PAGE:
Others queried whether the bill was too broad in its scope, to which S Iswaran replied that the government had deliberately sought to be “comprehensive” in the bill’s coverage.

“If not, it will lack the efficacy and currency in regulating a sector which is innovative in the extreme, fast changing, and quick to adopt new technology,” the Minister added.

He also explained as a matter of principle that the bill does not intend to cover social games in which the players “do not play to acquire a chance of winning money, and where the game design does not allow the player to convert in-game credits to money or real merchandise outside the game.” This includes popular games such as Farmville, Candy Crush and Monopoly.

S Iswaran warned however that the line between social gaming and gambling was increasingly becoming blurred, which is why the legislation has been cast broadly.

“Social casino games are of particular concern as they are designed to simulate real world gambling such as slots and poker and replicate the experience of a casino,” said the Minister. “The only difference is that in-game credits are used. The fact is, and it is quite clear, that the space is diverse; there is a large penumbra and not all social games are as innocuous as some may make them out to be, and I think we need to bear this in mind when we make certain arguments.”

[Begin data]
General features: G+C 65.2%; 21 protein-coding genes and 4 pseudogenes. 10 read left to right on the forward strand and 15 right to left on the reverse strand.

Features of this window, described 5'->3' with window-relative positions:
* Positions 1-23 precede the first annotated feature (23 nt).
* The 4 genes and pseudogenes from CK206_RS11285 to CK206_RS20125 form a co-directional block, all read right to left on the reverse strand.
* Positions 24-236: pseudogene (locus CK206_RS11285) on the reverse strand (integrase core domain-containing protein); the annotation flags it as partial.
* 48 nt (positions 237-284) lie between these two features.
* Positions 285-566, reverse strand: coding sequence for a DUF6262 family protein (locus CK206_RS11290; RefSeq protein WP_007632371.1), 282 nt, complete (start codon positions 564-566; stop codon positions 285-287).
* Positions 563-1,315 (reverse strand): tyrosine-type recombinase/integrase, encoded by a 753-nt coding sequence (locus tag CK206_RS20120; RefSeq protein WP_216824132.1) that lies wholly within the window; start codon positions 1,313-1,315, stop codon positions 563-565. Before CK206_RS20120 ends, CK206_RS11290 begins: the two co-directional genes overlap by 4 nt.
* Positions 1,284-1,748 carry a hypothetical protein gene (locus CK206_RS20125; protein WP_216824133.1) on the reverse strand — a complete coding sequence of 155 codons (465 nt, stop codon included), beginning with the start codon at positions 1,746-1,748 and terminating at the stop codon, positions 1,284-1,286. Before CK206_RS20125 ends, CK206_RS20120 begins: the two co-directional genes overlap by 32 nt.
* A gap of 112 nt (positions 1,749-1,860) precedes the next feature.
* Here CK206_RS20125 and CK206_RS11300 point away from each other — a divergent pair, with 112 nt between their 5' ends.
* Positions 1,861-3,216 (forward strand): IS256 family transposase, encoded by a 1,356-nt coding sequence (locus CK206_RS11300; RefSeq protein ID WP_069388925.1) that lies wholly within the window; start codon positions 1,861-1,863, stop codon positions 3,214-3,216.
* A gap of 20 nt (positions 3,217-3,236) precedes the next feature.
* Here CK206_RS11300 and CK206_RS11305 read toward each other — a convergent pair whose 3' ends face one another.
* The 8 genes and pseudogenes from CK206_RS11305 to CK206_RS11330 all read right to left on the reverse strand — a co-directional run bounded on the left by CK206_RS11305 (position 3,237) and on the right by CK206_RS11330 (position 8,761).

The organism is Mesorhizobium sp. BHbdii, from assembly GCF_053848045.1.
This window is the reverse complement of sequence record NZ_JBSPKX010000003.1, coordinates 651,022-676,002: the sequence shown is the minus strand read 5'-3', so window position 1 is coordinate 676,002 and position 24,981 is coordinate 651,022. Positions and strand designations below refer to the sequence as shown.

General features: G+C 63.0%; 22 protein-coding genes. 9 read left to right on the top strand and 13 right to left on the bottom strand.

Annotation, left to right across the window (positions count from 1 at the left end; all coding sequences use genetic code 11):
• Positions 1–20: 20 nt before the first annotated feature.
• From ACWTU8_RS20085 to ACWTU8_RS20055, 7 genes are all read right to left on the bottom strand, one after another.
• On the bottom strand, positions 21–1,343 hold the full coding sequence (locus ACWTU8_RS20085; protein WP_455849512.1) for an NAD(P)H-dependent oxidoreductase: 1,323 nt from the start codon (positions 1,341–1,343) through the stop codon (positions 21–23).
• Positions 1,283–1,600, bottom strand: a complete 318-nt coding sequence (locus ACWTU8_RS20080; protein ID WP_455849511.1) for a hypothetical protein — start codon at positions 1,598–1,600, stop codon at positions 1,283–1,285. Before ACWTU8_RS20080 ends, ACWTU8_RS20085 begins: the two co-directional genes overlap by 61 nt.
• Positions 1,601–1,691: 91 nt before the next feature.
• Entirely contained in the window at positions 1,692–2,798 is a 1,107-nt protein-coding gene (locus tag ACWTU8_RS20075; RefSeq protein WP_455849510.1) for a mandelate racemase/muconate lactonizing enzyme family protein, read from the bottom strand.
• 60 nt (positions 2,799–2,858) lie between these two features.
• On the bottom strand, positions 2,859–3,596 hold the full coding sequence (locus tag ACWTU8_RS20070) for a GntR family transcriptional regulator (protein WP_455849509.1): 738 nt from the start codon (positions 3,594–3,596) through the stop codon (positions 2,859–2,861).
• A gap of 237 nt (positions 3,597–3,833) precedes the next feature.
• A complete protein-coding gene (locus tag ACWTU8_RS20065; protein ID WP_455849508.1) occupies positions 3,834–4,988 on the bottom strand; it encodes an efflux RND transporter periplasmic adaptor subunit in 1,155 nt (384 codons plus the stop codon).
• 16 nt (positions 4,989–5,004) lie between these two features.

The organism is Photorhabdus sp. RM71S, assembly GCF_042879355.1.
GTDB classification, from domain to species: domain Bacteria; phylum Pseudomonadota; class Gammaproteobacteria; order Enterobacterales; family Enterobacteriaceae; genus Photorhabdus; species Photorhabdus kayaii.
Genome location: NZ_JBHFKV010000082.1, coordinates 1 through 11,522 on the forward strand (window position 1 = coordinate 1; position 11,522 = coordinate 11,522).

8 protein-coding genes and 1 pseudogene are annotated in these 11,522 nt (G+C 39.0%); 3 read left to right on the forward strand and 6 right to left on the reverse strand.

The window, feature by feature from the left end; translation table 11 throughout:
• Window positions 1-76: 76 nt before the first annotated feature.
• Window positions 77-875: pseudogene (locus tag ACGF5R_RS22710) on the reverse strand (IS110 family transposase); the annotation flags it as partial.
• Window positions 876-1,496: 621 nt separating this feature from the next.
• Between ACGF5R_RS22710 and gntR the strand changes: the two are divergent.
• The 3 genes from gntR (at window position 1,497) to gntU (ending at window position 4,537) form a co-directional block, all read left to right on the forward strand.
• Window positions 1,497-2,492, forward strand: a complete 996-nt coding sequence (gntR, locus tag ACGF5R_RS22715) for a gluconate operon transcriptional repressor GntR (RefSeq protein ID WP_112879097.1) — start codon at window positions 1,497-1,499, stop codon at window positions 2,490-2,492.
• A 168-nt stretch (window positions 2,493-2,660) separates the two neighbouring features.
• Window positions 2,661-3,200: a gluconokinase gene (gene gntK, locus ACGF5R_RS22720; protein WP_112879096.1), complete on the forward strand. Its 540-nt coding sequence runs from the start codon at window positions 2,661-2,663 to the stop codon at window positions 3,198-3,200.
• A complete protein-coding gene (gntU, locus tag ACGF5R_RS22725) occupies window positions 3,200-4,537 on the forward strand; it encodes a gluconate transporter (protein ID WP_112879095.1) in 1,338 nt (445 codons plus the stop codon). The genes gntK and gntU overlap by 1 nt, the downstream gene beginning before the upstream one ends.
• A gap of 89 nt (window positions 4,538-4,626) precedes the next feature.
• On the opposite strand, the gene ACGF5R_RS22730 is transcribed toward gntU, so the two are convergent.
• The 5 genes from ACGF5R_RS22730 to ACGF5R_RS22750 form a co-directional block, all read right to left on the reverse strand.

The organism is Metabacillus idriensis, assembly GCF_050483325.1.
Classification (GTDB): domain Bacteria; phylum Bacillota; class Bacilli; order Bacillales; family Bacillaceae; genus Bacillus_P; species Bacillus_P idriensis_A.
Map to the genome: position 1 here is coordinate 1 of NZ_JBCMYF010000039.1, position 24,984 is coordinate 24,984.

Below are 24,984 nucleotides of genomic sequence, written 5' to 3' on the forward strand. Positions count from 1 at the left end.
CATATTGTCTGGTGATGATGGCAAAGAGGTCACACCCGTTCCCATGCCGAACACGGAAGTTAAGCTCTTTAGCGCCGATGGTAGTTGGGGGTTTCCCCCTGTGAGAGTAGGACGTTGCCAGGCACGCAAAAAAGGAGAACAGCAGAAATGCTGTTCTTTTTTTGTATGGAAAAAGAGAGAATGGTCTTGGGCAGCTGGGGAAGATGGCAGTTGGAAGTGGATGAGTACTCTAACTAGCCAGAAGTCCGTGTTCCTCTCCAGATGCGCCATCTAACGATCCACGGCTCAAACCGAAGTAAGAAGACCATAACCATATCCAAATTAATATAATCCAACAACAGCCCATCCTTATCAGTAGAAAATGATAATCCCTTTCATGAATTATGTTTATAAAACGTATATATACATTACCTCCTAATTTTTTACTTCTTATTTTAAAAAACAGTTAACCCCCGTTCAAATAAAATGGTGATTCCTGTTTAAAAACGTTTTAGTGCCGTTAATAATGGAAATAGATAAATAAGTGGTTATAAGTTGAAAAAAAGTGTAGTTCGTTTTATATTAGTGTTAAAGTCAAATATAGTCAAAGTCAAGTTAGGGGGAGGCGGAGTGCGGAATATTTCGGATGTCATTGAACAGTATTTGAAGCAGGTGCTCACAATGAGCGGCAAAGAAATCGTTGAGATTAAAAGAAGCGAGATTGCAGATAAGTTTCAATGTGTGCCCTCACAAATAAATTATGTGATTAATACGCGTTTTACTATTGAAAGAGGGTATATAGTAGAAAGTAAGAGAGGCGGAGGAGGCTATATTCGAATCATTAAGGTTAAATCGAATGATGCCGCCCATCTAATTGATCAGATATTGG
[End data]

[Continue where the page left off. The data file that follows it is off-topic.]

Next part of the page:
Currently, only Singapore Pools and Singapore Turf Club are allowed to provide telephone betting and mobile betting applications for their existing products, to registered account holders under the exemption regime within the country’s Common Gaming Houses Act and the Betting Act.

These remote services will be covered under the new bill, which includes a clause allowing currently exempted operators a transition period of up to 6 months after the bill comes into effect to either cease operations or apply for an exemption under the new legislation.

S Iswaran said that exempted operators will be required to put in place “robust social safeguards and responsible gambling measures as well as measures to maintain gaming integrity and address law and order concerns.”